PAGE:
System and Law Making
B T E C N AT I O N A L 9 0 C R E D I T D I P L O M A I N
By the end of the session, the learner:
MUST be able to: List the hierarchy of the civil
courts in the correct order
SHOULD be able to: Describe the work of each of the civil courts in the hierarchy
MAY be able to: Describe the appeal process of the civil courts
Civil disputes are generally between:
Local or national Government departments
The dispute will be between the claimant and the
The claimant will issue proceedings against the defendant for some form of loss or harm suffered.
The defendant is the party who is alleged to have caused this loss or harm.
Courts of First Instance
The main jurisdiction of the magistrates’ court is as
a criminal court.
It does have some civil jurisdiction:
Most family matters (except divorce);
Recovery of unpaid council tax;
Charges for water, gas and electricity;
Granting licences for gambling or sale of alcohol. County Court
Deals with many types of civil dispute – such as:
contracts, torts, bankruptcy, property, divorce.
There are approximately 250 county courts in
England and Wales.
Dealt with by a judge or district judge.
Depending on the value of the case, it will be dealt with by a different track:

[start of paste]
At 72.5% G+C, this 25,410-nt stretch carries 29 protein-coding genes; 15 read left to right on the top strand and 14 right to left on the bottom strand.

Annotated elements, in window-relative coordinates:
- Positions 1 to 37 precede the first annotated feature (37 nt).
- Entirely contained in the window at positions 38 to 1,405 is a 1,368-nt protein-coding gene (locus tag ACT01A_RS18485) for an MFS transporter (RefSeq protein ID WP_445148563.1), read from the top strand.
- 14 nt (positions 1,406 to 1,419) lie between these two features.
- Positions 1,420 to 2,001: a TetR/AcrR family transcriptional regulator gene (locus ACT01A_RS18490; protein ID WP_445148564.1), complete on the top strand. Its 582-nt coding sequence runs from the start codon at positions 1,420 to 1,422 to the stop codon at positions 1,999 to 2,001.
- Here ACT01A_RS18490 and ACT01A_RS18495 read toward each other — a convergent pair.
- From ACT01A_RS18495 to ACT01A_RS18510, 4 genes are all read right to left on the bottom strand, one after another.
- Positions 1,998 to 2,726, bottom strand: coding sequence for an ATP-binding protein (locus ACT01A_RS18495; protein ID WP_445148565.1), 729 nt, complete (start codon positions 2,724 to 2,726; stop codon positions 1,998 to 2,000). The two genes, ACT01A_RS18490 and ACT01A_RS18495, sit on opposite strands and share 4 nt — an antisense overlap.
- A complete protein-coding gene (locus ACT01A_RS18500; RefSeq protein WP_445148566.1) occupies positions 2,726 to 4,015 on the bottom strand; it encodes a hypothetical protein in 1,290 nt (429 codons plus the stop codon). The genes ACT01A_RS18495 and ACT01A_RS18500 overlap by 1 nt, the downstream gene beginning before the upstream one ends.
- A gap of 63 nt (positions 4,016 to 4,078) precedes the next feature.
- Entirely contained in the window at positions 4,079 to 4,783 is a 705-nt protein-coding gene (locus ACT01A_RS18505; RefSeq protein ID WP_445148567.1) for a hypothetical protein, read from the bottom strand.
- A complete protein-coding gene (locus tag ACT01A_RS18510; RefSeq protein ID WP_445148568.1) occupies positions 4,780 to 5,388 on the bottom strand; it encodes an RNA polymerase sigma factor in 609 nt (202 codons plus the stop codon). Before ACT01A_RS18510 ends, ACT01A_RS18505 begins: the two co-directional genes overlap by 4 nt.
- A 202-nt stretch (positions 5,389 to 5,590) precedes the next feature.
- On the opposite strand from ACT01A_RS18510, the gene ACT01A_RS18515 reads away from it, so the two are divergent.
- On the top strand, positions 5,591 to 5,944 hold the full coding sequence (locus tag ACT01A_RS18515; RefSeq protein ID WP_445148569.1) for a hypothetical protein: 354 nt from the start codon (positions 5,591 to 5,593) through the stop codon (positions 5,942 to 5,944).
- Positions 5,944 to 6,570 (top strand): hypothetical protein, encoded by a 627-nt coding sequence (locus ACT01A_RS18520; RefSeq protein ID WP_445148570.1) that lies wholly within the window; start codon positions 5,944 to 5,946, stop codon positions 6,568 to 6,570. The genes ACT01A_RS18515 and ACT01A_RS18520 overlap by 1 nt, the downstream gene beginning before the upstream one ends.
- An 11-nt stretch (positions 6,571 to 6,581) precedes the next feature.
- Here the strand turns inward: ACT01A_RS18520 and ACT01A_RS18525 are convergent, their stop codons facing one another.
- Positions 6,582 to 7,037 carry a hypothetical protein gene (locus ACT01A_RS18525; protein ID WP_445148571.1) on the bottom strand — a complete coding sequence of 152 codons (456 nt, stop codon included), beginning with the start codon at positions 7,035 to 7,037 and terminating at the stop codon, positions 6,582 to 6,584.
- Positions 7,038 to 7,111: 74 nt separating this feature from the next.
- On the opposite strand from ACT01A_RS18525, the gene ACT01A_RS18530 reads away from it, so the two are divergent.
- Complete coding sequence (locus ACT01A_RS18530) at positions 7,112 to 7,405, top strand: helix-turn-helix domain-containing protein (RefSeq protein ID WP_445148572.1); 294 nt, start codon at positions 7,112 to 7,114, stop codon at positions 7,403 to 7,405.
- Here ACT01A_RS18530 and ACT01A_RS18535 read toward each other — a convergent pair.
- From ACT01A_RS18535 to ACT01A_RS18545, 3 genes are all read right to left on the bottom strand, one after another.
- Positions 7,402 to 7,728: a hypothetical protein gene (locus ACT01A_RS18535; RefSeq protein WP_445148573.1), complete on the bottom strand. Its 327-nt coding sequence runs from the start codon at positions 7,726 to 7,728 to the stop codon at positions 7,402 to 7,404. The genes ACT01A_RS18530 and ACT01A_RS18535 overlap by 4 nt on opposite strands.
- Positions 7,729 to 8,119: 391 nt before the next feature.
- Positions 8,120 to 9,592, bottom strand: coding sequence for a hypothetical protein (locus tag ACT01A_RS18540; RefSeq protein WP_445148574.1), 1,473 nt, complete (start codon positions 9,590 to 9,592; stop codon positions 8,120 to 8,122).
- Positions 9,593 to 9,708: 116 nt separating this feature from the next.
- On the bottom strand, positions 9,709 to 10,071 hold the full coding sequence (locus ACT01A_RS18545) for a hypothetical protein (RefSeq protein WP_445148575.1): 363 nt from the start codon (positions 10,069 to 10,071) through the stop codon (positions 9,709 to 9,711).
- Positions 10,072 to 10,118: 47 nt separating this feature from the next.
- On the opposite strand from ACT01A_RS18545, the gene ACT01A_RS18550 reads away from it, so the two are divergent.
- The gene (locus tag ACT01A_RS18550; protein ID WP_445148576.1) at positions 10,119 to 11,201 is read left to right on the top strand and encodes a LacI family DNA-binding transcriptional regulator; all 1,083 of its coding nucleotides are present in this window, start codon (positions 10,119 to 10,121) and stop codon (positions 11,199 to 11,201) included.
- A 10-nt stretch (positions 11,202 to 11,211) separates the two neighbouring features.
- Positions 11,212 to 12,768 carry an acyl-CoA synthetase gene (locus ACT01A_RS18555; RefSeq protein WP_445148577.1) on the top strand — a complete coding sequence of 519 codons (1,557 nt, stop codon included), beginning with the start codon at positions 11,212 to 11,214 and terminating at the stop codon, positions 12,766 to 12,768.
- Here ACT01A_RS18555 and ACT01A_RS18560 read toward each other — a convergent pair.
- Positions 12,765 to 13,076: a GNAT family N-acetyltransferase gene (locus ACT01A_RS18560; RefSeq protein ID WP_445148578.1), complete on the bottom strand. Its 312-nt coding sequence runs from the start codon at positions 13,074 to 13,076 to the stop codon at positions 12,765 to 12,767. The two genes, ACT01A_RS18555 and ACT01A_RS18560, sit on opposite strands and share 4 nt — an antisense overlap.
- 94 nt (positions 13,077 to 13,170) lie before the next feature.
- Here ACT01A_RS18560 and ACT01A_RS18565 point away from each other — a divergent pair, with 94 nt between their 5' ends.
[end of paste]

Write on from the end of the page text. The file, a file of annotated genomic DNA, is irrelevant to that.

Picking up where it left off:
Small Claims Track – claims of under £5,000;
Fast Track – claims between £5,000 and £15,000;
Multi Track – claims over £15,000 (can be transferred to the High Court).
The High Court has three divisions:
Queen’s Bench Division [contract and tort cases];
Family Division [all aspects of family matters];
Chancery Division [cases concerning equity].
Cases allocated to the Multi Track are likely to be
heard in the High Court.
Approx. 120 High Court Judges [known as Puisne judges]. In court, a High Court judge is referred to as My
Lord or My Lordship if male, or as My Lady or Your
Ladyship if female.
High Court (as an Appeal Court)
Queen’s Bench Divisional Court:
May hear appeals on a point of law by way of case stated
from Magistrates’ Court, Crown Court or tribunal;
Family Divisional Court:
Hears appeals from the decisions on Magistrates’ Courts and County Courts in respect